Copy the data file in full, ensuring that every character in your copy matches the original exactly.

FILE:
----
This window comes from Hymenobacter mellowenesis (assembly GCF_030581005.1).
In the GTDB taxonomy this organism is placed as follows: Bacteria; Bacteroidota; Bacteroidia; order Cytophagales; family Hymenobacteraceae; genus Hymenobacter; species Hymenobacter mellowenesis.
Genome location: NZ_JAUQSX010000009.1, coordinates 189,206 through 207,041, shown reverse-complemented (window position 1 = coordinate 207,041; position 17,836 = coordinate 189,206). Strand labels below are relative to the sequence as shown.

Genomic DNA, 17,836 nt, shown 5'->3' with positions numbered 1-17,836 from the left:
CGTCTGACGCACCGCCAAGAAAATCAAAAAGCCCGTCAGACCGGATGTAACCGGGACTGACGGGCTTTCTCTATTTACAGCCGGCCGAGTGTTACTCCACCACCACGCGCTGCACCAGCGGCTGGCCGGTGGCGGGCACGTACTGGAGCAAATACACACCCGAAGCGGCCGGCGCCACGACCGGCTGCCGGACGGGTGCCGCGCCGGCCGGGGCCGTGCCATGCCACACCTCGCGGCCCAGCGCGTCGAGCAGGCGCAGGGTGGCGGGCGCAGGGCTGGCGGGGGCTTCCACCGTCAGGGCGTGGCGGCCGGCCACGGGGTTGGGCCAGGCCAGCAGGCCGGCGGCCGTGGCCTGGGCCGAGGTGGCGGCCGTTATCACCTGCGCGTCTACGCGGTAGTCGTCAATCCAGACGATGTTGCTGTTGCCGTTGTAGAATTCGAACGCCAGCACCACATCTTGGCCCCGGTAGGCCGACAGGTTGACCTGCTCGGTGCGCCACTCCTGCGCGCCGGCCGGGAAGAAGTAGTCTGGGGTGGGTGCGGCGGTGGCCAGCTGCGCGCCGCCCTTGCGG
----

This window comes from Hymenobacter mellowenesis (assembly GCF_030581005.1).
In the GTDB taxonomy this organism is placed as follows: Bacteria; Bacteroidota; Bacteroidia; order Cytophagales; family Hymenobacteraceae; genus Hymenobacter; species Hymenobacter mellowenesis.
Genome location: NZ_JAUQSX010000009.1, coordinates 189,206 through 207,041, shown reverse-complemented (window position 1 = coordinate 207,041; position 17,836 = coordinate 189,206). Strand labels below are relative to the sequence as shown.

Genomic DNA, 17,836 nt, shown 5'->3' with positions numbered 1-17,836 from the left:
CGTCTGACGCACCGCCAAGAAAATCAAAAAGCCCGTCAGACCGGATGTAACCGGGACTGACGGGCTTTCTCTATTTACAGCCGGCCGAGTGTTACTCCACCACCACGCGCTGCACCAGCGGCTGGCCGGTGGCGGGCACGTACTGGAGCAAATACACACCCGAAGCGGCCGGCGCCACGACCGGCTGCCGGACGGGTGCCGCGCCGGCCGGGGCCGTGCCATGCCACACCTCGCGGCCCAGCGCGTCGAGCAGGCGCAGGGTGGCGGGCGCAGGGCTGGCGGGGGCTTCCACCGTCAGGGCGTGGCGGCCGGCCACGGGGTTGGGCCAGGCCAGCAGGCCGGCGGCCGTGGCCTGGGCCGAGGTGGCGGCCGTTATCACCTGCGCGTCTACGCGGTAGTCGTCAATCCAGACGATGTTGCTGTTGCCGTTGTAGAATTCGAACGCCAGCACCACATCTTGGCCCCGGTAGGCCGACAGGTTGACCTGCTCGGTGCGCCACTCCTGCGCGCCGGCCGGGAAGAAGTAGTCTGGGGTGGGTGCGGCGGTGGCCAGCTGCGCGCCGCCCTTGCGG